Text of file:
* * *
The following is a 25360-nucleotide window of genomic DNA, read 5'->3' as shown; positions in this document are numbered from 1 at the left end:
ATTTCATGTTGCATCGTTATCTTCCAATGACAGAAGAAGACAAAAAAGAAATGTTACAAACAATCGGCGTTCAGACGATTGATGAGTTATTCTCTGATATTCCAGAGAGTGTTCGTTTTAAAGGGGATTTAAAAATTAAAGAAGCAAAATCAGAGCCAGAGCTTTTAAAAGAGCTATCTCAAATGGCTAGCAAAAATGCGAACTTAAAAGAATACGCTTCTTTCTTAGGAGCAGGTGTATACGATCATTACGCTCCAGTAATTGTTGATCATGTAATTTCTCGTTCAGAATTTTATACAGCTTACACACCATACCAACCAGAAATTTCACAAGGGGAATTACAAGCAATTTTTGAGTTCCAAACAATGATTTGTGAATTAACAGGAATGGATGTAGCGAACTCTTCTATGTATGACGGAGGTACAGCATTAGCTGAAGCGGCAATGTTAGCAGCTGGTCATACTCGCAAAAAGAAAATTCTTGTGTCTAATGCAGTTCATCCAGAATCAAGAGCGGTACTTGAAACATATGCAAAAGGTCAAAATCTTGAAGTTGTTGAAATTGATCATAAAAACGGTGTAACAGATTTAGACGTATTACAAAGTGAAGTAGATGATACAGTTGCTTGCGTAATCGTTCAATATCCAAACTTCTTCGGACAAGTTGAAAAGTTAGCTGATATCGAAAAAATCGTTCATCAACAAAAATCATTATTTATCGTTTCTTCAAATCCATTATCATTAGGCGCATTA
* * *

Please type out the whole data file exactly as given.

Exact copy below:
The following is a 25360-nucleotide window of genomic DNA, read 5'->3' as shown; positions in this document are numbered from 1 at the left end:
ATTTCATGTTGCATCGTTATCTTCCAATGACAGAAGAAGACAAAAAAGAAATGTTACAAACAATCGGCGTTCAGACGATTGATGAGTTATTCTCTGATATTCCAGAGAGTGTTCGTTTTAAAGGGGATTTAAAAATTAAAGAAGCAAAATCAGAGCCAGAGCTTTTAAAAGAGCTATCTCAAATGGCTAGCAAAAATGCGAACTTAAAAGAATACGCTTCTTTCTTAGGAGCAGGTGTATACGATCATTACGCTCCAGTAATTGTTGATCATGTAATTTCTCGTTCAGAATTTTATACAGCTTACACACCATACCAACCAGAAATTTCACAAGGGGAATTACAAGCAATTTTTGAGTTCCAAACAATGATTTGTGAATTAACAGGAATGGATGTAGCGAACTCTTCTATGTATGACGGAGGTACAGCATTAGCTGAAGCGGCAATGTTAGCAGCTGGTCATACTCGCAAAAAGAAAATTCTTGTGTCTAATGCAGTTCATCCAGAATCAAGAGCGGTACTTGAAACATATGCAAAAGGTCAAAATCTTGAAGTTGTTGAAATTGATCATAAAAACGGTGTAACAGATTTAGACGTATTACAAAGTGAAGTAGATGATACAGTTGCTTGCGTAATCGTTCAATATCCAAACTTCTTCGGACAAGTTGAAAAGTTAGCTGATATCGAAAAAATCGTTCATCAACAAAAATCATTATTTATCGTTTCTTCAAATCCATTATCATTAGGCGCATTA